The FOI request was filed by the Chartered Institute of Procurement and Supply, which reports these figures but does not seem to have a formal report online.

Bottom line: Food crime is the highest it has been in the UK since 2013.

Nov 18 2019

Industry-funded study of the week: Pomegranates

The study: Matthews LG, Smyser CD, Cherkerzian S, Alexopoulos D, Kenley J, Tuuli MG, et al. (2019) Maternal pomegranate juice intake and brain structure and function in infants with intrauterine growth restriction: A randomized controlled pilot study. PLoS ONE 14(8): e0219596.

The findings (my emphasis): “There were no group differences in brain injury, metrics or volumes. However, treatment subjects displayed reduced diffusivity within the anterior and posterior limbs of the internal capsule compared with placebo. Resting state functional connectivity demonstrated increased correlation and covariance within several networks in treatment subjects, with alterations most apparent in the visual network in per-protocol analyses. Direct effects on health were not found.

Conclusion: In conclusion, maternal pomegranate juice intake in pregnancies with known IUGR was associated with altered white matter organization and functional connectivity in the infant brain, suggesting differences in brain structure and function following in utero pomegranate juice exposure, warranting continued investigation.

Funding: This work was supported by National Institute of Health Grants R01 HD29190 (D. M. Nelson), K02 NS089852 (C.D. Smyser), U54 HD087011 and P30 HD062171 (T.E. Inder), The Foundation for Barnes-Jewish Hospital (D. M. Nelson) and an unrestricted gift to Washington University School of Medicine from POM Wonderful, Los Angeles, CA. The funders had no role in study design, data collection and analysis, decision to publish, or preparation of the manuscript.

Comment: This is a classic example of interpretation bias.  Studies of bias associated with industry funding find that it shows up mostly in the framing of the research question or in the interpretation, as this one demonstrates.  The study did not find anything significant but concluded that drinking pomegranate juice during pregnancy is good for the growing fetus.

Bottom line: Fruit juices (of any kind) are good for health as long as volumes are small.  Eating the fruit itself is better–less sugar, more fiber.

Nov 15 2019

Weekend reading: Meat, Cultured and Not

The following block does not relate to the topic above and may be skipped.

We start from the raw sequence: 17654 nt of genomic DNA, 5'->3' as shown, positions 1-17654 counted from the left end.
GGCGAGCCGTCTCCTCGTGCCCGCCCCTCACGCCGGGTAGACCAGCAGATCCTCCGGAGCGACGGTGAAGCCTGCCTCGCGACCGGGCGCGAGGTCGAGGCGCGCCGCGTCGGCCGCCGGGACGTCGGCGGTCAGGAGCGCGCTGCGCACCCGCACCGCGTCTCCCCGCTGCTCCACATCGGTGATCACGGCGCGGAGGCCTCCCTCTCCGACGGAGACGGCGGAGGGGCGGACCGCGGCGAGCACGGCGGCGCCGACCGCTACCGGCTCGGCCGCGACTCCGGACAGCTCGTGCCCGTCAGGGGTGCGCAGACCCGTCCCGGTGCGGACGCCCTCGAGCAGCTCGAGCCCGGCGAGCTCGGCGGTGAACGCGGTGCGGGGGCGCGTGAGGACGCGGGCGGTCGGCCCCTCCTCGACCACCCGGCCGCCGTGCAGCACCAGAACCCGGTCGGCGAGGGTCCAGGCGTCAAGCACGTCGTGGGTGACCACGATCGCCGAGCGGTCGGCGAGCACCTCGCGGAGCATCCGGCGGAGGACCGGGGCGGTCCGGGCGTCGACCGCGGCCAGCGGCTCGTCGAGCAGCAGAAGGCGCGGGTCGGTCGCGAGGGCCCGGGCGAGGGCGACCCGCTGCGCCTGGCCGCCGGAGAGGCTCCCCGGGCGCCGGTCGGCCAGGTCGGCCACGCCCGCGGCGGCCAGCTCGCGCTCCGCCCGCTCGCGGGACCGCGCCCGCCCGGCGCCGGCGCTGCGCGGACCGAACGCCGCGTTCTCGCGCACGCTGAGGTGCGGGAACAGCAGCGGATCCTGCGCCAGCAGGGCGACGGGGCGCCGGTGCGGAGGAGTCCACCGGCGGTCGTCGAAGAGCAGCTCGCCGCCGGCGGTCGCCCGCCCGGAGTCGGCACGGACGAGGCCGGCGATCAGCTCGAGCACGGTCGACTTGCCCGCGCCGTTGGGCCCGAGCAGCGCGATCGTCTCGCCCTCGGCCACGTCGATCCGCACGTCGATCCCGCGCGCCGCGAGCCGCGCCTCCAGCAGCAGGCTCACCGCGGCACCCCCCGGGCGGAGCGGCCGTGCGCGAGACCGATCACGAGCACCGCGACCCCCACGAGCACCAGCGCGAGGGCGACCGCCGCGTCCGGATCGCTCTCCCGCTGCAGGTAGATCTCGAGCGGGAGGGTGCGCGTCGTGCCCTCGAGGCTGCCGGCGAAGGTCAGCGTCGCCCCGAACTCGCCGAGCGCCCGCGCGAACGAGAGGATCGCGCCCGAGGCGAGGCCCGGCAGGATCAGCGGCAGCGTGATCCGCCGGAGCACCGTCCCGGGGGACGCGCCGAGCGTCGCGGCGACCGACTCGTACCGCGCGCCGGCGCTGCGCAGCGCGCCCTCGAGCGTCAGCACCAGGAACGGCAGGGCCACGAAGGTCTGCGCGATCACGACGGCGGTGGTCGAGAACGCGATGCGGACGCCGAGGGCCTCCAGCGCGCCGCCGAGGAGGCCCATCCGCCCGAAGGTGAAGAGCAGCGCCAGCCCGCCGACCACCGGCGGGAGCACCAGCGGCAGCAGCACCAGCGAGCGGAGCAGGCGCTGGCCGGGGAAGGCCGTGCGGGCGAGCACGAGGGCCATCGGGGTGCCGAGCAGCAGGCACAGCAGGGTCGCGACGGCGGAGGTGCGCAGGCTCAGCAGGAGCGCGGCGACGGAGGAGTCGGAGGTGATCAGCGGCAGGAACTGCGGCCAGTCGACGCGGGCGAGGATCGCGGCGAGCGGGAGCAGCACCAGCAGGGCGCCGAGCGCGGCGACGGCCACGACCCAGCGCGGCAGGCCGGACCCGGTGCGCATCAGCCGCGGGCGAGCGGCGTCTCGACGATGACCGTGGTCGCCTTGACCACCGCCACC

I’ve been seeing lots of books about meat lately.  Here are two recent ones.

Josh Berson.  The Meat Question: Animals, Humans, and the Deep History of Food.  MIT Press, 2019.

The author is an Australian social scientist, a vegan, who has produced a deep dive into the history of the use of meat as food and as cultural symbol.  As he puts it,

The aim of this book is to unpack what I’ve come to call the Meat Question–Should humans be eating meat, and if so who, and what kinds, and how much?–in the most comprehensive way possible.  The perspective…is deep deep in that it encompasses the history of human meat eating and human relationships with other gregarious vertebrates over a span of more than 2 million years.  (p. 2)

This [book’s] perspective is centered on my conviction that the economic violence of meat has less to do with who can and cannot afford it than with how meat serves to prop up a system of asymmetric benefits from all forms of human activity, not just that related to food.  Growing demand for meat is not simply an outcome of growing affluence.  It is a symptom of the inequality and oppression that have accompanied that affluence. (p. 294)

Benjamin Aldes Wurgaft.  Meat Planet: Artificial Flesh and the Future of Food.  University of California Press, 2019.

This book examines the brand-new industry creating lab-based meat.  These products are not yet on the market but are of such enormous public and economic interest that they are well worth book-length treatment.

This book tells the story of what I found, and what I did not find, in the course of my time in the small, strange world of cultured meat, during what seemed to be the early years of an emerging technology.  I expected to spend time in laboratories…This did happen in some measure, but for the most part I found myself with very little laboratory science to observe and a great many public conversations about cultured meat to participate in and sort through.  (p. 15)